The Rock Poster Art of Todd Slater – book review
The Rock Poster Art of Todd Slater
Jamie Havlin takes a look at the first book dedicated to the work of one of the world’s finest rock poster artists, Todd Slater.
If you don’t recognise the name Todd Slater, it’s still very possible that you have seen at least some examples of the posters that he’s designed for concerts by some of the world’s most high profile acts such as The Arctic Monkeys, Radiohead, The White Stripes, Foo Fighters and Franz Ferdinand.
Austin based Slater doesn’t just churn out images for as many shows as he can manage. Each print is clearly the result of much painstaking thought and craftsmanship and he is not someone you would commission if you want a photo of the band and the concert details in a big, eye catching font that requires only a single glance to take everything in. He has no set style but instead his work is more about feel. The details of who, where and when are all there but these are never the focus of his posters and the less they resemble a standard advertisement the better as far as he’s concerned. In fact, you could easily argue that many of his posters are every bit as much fine art prints as concert adverts.
Unusually too, his illustrations often depict an image which viewers might struggle to identify with the act being promoted, albeit there will likely be some connection in Slater’s mind anyway.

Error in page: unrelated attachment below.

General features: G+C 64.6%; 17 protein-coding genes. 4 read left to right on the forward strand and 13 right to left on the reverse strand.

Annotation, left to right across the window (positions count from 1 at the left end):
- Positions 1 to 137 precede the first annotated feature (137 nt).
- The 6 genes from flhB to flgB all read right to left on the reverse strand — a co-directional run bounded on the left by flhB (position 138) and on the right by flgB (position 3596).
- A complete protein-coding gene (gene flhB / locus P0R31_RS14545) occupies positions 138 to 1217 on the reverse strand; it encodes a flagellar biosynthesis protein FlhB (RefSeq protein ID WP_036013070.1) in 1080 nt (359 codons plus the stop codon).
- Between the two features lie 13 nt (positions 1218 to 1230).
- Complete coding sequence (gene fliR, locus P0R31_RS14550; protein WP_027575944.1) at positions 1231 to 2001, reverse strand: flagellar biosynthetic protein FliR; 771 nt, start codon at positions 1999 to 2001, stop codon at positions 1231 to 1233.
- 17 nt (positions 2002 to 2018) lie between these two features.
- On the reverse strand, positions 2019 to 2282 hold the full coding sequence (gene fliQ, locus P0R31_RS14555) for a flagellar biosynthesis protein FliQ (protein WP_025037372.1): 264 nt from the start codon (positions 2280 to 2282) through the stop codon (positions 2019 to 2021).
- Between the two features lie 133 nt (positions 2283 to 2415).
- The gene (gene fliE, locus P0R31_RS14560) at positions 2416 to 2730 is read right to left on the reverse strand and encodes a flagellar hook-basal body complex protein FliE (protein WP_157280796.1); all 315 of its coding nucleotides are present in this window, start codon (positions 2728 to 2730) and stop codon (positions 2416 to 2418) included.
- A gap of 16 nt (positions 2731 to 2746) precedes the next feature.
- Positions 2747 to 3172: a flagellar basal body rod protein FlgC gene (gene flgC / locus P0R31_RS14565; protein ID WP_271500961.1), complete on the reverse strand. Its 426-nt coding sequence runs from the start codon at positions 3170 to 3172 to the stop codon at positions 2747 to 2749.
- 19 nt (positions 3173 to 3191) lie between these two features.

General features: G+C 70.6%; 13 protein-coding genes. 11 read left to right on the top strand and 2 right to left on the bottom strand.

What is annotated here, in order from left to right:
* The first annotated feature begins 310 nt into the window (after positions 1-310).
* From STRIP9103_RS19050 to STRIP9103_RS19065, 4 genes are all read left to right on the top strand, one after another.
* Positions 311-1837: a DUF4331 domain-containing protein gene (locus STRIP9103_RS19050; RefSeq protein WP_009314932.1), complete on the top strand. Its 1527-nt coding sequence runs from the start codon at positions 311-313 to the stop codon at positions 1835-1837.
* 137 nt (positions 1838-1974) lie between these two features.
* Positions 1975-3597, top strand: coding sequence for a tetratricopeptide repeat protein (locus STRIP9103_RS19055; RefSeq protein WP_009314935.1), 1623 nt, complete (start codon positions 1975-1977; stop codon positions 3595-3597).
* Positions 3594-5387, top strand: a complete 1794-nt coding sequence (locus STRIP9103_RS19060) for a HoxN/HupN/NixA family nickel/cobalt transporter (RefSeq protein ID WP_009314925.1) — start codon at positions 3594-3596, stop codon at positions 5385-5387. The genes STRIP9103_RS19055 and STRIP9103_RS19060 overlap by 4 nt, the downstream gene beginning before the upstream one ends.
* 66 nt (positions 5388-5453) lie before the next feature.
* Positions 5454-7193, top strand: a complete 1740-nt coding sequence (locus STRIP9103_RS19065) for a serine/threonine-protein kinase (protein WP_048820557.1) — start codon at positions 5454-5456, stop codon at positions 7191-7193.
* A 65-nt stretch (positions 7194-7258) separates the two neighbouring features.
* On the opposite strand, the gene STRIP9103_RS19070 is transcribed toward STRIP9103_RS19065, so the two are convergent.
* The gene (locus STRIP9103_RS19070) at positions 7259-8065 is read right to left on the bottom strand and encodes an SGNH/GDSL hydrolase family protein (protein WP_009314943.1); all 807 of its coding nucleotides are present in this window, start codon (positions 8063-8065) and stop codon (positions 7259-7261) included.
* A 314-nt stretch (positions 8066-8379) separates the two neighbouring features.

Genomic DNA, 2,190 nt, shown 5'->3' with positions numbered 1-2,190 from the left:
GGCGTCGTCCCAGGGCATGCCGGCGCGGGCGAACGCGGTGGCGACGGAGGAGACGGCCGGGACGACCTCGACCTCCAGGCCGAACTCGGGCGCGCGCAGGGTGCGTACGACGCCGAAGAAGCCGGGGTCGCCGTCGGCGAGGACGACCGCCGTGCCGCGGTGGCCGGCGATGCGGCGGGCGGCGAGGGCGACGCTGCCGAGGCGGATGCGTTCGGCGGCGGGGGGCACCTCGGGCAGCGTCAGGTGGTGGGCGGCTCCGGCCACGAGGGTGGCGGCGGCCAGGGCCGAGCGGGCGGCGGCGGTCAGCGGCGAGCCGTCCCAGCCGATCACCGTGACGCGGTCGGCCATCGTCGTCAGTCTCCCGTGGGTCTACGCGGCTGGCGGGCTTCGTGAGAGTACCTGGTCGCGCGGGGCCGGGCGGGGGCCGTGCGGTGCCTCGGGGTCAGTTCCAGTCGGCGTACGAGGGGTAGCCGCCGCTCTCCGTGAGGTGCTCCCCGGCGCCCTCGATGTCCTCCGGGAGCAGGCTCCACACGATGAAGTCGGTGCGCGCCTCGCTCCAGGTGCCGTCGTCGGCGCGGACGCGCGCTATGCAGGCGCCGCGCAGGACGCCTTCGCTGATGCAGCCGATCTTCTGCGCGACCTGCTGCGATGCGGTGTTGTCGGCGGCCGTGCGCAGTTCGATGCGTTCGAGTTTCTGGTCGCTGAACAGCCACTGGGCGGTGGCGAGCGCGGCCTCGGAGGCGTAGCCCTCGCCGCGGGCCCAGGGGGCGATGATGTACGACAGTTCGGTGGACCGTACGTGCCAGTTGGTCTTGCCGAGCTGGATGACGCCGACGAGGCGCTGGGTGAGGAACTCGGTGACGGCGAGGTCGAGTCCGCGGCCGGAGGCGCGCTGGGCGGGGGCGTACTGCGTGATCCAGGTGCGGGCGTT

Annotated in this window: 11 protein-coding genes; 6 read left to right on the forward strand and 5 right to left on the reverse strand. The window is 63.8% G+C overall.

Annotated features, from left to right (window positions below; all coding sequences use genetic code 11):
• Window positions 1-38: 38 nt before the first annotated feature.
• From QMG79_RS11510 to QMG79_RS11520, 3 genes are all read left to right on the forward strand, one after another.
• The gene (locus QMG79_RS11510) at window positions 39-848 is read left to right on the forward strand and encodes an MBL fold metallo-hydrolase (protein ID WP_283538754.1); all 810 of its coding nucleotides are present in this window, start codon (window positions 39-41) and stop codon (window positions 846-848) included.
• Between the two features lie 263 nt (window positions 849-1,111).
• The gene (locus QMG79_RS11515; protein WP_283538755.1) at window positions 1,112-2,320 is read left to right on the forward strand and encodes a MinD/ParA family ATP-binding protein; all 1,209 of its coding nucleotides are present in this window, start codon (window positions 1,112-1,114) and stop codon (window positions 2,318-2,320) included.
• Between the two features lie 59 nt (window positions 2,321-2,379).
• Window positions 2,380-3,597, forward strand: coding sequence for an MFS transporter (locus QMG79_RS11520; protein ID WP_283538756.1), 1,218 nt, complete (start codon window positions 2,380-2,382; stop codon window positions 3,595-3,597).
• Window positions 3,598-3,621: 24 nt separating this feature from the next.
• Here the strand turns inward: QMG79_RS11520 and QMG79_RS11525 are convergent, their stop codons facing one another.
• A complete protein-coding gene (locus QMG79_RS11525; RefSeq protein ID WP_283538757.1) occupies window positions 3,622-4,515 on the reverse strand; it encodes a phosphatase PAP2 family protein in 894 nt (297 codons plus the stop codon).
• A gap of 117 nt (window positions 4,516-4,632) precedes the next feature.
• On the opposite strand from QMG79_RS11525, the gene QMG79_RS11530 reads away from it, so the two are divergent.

Occasionally, though, the actual acts are depicted. There’s a fetching print of Cat Power with Bowie-esque dual coloured eyes that reminds me of an early Warhol print but with a Space Oddity Bowie in a blue spacesuit hovering in the background. I have no idea why Bowie is represented but it looks fantastic. There’s also a Horses cover feauring Patti Smith in black but coloured with old school typewriter keys in various shades and in another highly inventive poster, the face of Elvis Costello is cleverly delineated using the letters of his name.
More often though, a range of animals are used: bisons, bats, elephants, owls, panthers and peacocks to name only a fraction of them. Trees are another recurring motif and if you’re wondering about influences, I would throw in the Art Nouveau designs of Alphonse Mucha and the psychedelic designs of Stanley Mouse and Victor Moscoso, which he combines with the modern edge of The Ames Bros and a little of the playfulness of Barney Bubbles.
As fellow poster designer Rob Jones observes in the book: ‘There is a lot going on through his artwork but nothing goes to waste. His artwork is intricate but also very bold. No stroke is wasted in pushing his narrative forward.’
This is a stunningly presented book, I’m not sure if it will ever be available as an e-book but if you are a Slater or rock poster fan, you really will want the luxurious hardback edition. The artist, who has in the past worked in a screen printing shop in Texas, went through every image and recoloured them layer by layer for CMYK (cyan, magenta, yellow, and key/black) printing until he was entirely satisfied with their colour and sharpness and the resulting images look perfect.
In fact, I realise I probably shouldn’t do this but I am tempted to take some scissors to the book and cut out and frame some of my favourite poster reproductions.
Todd Slater is on Facebook.